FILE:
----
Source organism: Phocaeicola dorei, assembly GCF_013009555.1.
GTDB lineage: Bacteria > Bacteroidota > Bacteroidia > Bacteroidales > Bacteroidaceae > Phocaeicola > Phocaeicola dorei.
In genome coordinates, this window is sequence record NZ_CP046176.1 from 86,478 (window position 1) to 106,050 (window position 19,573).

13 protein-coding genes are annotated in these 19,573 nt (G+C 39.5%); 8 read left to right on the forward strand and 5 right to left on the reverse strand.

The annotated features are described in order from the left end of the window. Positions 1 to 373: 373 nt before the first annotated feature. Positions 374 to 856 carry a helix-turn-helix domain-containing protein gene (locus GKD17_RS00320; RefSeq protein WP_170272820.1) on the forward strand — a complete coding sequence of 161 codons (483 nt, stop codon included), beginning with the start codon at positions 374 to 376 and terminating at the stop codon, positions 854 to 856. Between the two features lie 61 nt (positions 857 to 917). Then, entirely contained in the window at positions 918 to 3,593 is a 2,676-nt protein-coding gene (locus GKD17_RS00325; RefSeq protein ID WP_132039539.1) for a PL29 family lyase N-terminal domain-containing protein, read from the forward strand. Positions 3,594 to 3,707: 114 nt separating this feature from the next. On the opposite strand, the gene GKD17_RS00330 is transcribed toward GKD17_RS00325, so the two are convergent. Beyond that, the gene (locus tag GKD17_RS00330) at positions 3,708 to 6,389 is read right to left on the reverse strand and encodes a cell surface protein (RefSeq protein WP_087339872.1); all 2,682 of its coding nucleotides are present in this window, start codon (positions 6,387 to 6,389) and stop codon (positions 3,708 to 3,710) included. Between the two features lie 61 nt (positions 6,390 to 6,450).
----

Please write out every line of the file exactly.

Source organism: Phocaeicola dorei, assembly GCF_013009555.1.
GTDB lineage: Bacteria > Bacteroidota > Bacteroidia > Bacteroidales > Bacteroidaceae > Phocaeicola > Phocaeicola dorei.
In genome coordinates, this window is sequence record NZ_CP046176.1 from 86,478 (window position 1) to 106,050 (window position 19,573).

13 protein-coding genes are annotated in these 19,573 nt (G+C 39.5%); 8 read left to right on the forward strand and 5 right to left on the reverse strand.

The annotated features are described in order from the left end of the window. Positions 1 to 373: 373 nt before the first annotated feature. Positions 374 to 856 carry a helix-turn-helix domain-containing protein gene (locus GKD17_RS00320; RefSeq protein WP_170272820.1) on the forward strand — a complete coding sequence of 161 codons (483 nt, stop codon included), beginning with the start codon at positions 374 to 376 and terminating at the stop codon, positions 854 to 856. Between the two features lie 61 nt (positions 857 to 917). Then, entirely contained in the window at positions 918 to 3,593 is a 2,676-nt protein-coding gene (locus GKD17_RS00325; RefSeq protein ID WP_132039539.1) for a PL29 family lyase N-terminal domain-containing protein, read from the forward strand. Positions 3,594 to 3,707: 114 nt separating this feature from the next. On the opposite strand, the gene GKD17_RS00330 is transcribed toward GKD17_RS00325, so the two are convergent. Beyond that, the gene (locus tag GKD17_RS00330) at positions 3,708 to 6,389 is read right to left on the reverse strand and encodes a cell surface protein (RefSeq protein WP_087339872.1); all 2,682 of its coding nucleotides are present in this window, start codon (positions 6,387 to 6,389) and stop codon (positions 3,708 to 3,710) included. Between the two features lie 61 nt (positions 6,390 to 6,450).